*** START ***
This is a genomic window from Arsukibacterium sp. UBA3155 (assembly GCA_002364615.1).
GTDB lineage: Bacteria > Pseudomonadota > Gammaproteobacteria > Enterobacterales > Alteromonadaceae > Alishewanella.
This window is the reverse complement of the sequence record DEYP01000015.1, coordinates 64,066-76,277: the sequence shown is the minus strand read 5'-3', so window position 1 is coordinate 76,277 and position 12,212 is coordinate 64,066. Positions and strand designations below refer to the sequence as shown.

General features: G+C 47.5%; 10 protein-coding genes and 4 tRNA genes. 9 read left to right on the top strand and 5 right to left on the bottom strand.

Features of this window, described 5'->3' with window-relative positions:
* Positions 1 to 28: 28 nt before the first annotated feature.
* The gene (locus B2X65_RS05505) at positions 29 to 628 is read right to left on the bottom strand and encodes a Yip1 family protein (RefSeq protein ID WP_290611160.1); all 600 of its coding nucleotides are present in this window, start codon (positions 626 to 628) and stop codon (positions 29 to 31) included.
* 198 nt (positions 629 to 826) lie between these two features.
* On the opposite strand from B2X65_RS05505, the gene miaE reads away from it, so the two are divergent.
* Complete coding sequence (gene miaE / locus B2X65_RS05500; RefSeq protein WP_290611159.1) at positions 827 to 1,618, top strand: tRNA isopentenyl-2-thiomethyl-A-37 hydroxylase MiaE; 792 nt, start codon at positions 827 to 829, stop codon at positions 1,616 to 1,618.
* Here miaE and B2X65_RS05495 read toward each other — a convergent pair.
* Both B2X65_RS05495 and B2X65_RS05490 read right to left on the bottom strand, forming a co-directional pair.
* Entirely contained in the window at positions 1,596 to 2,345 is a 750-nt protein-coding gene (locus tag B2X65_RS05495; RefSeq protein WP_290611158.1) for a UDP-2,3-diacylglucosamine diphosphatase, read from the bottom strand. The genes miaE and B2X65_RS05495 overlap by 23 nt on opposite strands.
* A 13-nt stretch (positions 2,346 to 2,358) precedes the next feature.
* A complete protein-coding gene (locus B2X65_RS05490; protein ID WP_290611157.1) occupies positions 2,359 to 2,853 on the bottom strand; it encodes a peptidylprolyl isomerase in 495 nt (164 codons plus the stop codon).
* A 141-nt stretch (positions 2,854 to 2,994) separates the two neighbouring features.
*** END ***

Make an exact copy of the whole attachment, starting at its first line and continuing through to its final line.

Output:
This is a genomic window from Arsukibacterium sp. UBA3155 (assembly GCA_002364615.1).
GTDB lineage: Bacteria > Pseudomonadota > Gammaproteobacteria > Enterobacterales > Alteromonadaceae > Alishewanella.
This window is the reverse complement of the sequence record DEYP01000015.1, coordinates 64,066-76,277: the sequence shown is the minus strand read 5'-3', so window position 1 is coordinate 76,277 and position 12,212 is coordinate 64,066. Positions and strand designations below refer to the sequence as shown.

General features: G+C 47.5%; 10 protein-coding genes and 4 tRNA genes. 9 read left to right on the top strand and 5 right to left on the bottom strand.

Features of this window, described 5'->3' with window-relative positions:
* Positions 1 to 28: 28 nt before the first annotated feature.
* The gene (locus B2X65_RS05505) at positions 29 to 628 is read right to left on the bottom strand and encodes a Yip1 family protein (RefSeq protein ID WP_290611160.1); all 600 of its coding nucleotides are present in this window, start codon (positions 626 to 628) and stop codon (positions 29 to 31) included.
* 198 nt (positions 629 to 826) lie between these two features.
* On the opposite strand from B2X65_RS05505, the gene miaE reads away from it, so the two are divergent.
* Complete coding sequence (gene miaE / locus B2X65_RS05500; RefSeq protein WP_290611159.1) at positions 827 to 1,618, top strand: tRNA isopentenyl-2-thiomethyl-A-37 hydroxylase MiaE; 792 nt, start codon at positions 827 to 829, stop codon at positions 1,616 to 1,618.
* Here miaE and B2X65_RS05495 read toward each other — a convergent pair.
* Both B2X65_RS05495 and B2X65_RS05490 read right to left on the bottom strand, forming a co-directional pair.
* Entirely contained in the window at positions 1,596 to 2,345 is a 750-nt protein-coding gene (locus tag B2X65_RS05495; RefSeq protein WP_290611158.1) for a UDP-2,3-diacylglucosamine diphosphatase, read from the bottom strand. The genes miaE and B2X65_RS05495 overlap by 23 nt on opposite strands.
* A 13-nt stretch (positions 2,346 to 2,358) precedes the next feature.
* A complete protein-coding gene (locus B2X65_RS05490; protein ID WP_290611157.1) occupies positions 2,359 to 2,853 on the bottom strand; it encodes a peptidylprolyl isomerase in 495 nt (164 codons plus the stop codon).
* A 141-nt stretch (positions 2,854 to 2,994) separates the two neighbouring features.